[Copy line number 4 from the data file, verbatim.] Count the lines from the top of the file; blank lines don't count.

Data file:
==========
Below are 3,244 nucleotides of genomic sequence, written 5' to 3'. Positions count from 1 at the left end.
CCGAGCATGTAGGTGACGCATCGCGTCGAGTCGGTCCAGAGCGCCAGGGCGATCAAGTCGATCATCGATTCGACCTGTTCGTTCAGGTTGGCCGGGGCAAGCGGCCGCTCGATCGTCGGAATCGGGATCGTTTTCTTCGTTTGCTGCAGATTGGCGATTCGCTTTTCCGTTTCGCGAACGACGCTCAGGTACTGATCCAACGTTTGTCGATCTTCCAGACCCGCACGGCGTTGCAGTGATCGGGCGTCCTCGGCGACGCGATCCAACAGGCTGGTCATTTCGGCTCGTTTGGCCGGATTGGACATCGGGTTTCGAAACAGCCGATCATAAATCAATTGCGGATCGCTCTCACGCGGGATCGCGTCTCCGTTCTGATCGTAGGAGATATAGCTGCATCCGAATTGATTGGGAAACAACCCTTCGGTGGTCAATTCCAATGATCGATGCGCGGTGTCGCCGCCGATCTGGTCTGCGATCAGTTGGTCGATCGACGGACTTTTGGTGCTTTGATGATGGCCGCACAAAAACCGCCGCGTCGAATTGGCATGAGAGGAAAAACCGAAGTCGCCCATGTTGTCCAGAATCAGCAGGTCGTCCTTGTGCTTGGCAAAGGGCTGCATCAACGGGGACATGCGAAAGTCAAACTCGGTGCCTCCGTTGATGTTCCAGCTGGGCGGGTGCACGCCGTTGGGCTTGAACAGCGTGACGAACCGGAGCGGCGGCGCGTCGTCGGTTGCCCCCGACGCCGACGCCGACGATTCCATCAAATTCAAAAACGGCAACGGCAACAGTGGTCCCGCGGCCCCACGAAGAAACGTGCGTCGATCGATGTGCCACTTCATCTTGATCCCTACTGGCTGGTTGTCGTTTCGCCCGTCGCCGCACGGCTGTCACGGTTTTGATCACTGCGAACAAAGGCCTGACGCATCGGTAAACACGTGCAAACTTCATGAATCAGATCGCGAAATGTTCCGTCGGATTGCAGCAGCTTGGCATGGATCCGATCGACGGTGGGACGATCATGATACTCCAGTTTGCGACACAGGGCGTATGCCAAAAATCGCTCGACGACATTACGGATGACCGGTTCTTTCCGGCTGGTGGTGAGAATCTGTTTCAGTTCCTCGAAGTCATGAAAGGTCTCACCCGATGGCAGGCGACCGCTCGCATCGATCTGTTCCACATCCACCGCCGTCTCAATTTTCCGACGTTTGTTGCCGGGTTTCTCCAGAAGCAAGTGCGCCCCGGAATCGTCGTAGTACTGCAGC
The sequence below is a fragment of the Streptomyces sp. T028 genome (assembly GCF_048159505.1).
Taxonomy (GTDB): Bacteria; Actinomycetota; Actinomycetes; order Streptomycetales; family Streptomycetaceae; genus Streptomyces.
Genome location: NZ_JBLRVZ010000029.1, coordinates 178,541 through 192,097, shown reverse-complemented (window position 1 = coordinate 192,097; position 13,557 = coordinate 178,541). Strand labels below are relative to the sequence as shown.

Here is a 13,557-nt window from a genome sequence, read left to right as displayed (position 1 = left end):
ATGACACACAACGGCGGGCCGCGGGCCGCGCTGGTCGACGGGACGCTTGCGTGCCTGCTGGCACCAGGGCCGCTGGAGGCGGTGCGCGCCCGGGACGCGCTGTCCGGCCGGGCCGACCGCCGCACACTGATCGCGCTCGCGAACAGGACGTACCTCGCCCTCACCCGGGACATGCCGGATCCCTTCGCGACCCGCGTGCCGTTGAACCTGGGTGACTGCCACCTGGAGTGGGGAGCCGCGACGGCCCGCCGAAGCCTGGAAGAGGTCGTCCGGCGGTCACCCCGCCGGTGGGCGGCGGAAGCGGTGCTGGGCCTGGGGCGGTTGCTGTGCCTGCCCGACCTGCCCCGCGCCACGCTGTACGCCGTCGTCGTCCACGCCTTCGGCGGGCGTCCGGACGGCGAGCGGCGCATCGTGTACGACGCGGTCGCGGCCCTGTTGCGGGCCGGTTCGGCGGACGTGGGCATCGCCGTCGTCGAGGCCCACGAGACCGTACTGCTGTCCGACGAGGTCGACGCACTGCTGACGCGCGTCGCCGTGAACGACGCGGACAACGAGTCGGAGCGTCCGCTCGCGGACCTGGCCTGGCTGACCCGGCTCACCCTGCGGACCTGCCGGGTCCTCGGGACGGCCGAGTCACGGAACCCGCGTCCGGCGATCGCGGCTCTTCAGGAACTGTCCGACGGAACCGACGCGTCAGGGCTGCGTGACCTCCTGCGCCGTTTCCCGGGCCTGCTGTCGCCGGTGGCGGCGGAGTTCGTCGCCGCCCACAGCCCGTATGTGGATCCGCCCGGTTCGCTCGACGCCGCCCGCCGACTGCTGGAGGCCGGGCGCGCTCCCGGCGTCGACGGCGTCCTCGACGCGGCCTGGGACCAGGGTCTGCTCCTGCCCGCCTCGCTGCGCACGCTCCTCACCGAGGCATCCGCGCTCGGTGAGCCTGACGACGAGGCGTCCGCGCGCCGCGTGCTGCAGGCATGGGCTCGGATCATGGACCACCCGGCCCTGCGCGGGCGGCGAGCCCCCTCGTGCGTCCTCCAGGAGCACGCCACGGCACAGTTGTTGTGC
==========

Taxonomy (GTDB): Bacteria; Actinomycetota; Actinomycetes; order Streptomycetales; family Streptomycetaceae; genus Streptomyces.